So once people are involved in the system, it’s hard to get out of it. What if they didn’t get involved at all?
Judith Donath of Harvard University’s Berkman Klein Center for Internet & Society says that isn’t actually a choice you get.
“People will move more deeply into connected life — and they also will be moved there whether they want to be or not,” she says. “The connection of the physical world to information networks enables the collection of an unimaginably vast amount of data about each of us, making it possible to closely model how we think and to devise increasingly effective ways of influencing how we act and what we believe. Attaining this ability is extraordinarily valuable to anyone with something to sell or promote.”
People crave connection and convenience over all else, and modern-day technology serves this well.
People are used to risk, and most people believe bad things won’t happen to them anyway.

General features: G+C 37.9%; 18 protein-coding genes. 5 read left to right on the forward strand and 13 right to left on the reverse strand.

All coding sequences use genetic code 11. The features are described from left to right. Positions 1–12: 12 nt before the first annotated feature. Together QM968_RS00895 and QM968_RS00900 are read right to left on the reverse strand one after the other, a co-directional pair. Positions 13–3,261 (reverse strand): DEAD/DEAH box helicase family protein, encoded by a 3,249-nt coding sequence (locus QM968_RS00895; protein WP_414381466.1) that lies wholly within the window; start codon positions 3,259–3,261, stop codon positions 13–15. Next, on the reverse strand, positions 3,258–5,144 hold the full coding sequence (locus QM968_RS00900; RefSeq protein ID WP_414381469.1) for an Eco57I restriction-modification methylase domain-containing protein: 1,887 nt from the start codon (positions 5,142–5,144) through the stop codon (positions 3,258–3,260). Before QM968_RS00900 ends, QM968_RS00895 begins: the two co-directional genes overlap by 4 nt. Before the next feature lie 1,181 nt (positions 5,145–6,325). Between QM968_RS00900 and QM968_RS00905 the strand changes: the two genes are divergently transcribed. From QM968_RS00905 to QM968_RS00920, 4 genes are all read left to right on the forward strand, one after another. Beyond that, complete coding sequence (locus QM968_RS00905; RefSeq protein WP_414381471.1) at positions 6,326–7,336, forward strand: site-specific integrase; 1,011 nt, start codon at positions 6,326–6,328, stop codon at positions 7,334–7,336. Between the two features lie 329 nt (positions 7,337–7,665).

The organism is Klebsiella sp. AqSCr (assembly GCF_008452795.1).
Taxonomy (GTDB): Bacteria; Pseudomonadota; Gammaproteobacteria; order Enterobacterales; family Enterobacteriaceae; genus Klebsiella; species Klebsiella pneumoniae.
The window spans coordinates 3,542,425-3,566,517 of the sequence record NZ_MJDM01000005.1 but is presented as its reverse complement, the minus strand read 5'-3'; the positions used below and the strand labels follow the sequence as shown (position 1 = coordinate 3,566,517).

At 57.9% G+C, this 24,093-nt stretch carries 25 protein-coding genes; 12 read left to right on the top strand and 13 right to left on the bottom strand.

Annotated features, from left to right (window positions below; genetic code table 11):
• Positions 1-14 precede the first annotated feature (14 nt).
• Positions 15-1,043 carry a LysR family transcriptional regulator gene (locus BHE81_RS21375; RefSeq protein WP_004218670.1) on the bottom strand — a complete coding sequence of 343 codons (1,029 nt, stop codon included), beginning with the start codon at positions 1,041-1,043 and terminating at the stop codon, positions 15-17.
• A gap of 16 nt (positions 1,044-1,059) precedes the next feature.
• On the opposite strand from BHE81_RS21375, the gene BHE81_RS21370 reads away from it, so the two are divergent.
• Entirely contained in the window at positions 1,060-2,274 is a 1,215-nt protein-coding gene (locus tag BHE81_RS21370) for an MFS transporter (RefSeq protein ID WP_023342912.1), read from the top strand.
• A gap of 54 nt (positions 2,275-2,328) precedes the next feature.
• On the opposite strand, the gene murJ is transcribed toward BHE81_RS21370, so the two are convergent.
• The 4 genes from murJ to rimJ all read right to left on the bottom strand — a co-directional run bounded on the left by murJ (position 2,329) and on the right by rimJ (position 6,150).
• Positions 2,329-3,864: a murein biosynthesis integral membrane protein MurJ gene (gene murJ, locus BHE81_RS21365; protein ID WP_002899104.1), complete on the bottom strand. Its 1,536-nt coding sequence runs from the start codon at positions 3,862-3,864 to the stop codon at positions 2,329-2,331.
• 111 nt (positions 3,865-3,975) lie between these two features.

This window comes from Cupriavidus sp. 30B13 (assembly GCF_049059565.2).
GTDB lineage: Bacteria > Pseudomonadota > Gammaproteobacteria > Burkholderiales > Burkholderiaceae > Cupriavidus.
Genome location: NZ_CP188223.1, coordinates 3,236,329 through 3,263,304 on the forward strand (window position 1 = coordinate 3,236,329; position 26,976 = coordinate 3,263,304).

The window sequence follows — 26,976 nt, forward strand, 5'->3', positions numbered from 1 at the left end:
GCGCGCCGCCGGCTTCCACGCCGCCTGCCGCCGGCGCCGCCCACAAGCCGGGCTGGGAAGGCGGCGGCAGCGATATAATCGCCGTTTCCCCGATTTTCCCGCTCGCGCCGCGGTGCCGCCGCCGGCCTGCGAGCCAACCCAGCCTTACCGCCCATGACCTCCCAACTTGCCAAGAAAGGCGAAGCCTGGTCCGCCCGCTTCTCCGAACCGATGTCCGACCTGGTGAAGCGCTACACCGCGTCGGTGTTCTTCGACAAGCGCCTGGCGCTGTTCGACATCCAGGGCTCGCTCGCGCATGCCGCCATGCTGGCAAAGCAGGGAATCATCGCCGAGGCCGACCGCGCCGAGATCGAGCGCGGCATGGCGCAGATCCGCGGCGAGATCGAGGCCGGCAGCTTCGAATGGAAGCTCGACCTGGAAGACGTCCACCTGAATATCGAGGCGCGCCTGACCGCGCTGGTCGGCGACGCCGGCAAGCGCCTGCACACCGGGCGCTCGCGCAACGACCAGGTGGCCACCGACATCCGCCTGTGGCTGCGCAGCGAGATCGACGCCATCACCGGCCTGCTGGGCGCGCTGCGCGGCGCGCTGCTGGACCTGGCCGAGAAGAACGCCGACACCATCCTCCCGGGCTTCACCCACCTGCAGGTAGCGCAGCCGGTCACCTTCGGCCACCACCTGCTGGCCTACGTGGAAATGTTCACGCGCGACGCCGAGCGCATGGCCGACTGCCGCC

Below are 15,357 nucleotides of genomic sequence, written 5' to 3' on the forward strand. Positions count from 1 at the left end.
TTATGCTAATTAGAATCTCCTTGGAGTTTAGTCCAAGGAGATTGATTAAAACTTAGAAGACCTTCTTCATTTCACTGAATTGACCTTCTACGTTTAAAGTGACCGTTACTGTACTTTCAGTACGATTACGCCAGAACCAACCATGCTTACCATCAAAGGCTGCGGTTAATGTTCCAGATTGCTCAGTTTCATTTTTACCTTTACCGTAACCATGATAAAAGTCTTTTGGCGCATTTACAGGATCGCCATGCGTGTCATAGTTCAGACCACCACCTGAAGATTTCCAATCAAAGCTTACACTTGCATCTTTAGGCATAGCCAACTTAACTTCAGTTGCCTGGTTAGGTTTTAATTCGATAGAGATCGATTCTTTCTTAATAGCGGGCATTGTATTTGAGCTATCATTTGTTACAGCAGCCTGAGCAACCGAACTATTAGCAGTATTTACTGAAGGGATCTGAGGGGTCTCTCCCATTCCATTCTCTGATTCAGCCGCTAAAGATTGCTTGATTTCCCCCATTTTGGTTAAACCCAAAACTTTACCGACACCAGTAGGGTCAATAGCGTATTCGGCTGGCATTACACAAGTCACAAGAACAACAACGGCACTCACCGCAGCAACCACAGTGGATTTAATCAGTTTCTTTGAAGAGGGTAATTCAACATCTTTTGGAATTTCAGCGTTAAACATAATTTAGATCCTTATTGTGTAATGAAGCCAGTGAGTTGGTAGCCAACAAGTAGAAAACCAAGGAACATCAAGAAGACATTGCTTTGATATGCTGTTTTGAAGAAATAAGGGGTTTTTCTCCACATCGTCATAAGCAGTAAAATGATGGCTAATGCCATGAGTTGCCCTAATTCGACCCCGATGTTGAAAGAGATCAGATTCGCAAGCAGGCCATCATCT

David Clark, a senior research scientist at MIT and Internet Hall of Fame member, says: “Unless we have a disaster that triggers a major shift in usage, the convenience and benefits of connectivity will continue to attract users. Evidence suggests that people value convenience today over possible future negative outcomes.”
What about technology hacks, like WannaCry and the Mirai bot?
Robert Atkinson, the president of the Information Technology and Innovation Foundation, says it probably won’t bother users as much as you might expect.
“Most adults in the U.S. drive cars even though it entails risks,” he says. “Most adults will use IoT devices even though they involve risks because the benefits will vastly outweigh any potential risks. Moreover, as IoT progresses security will improve.”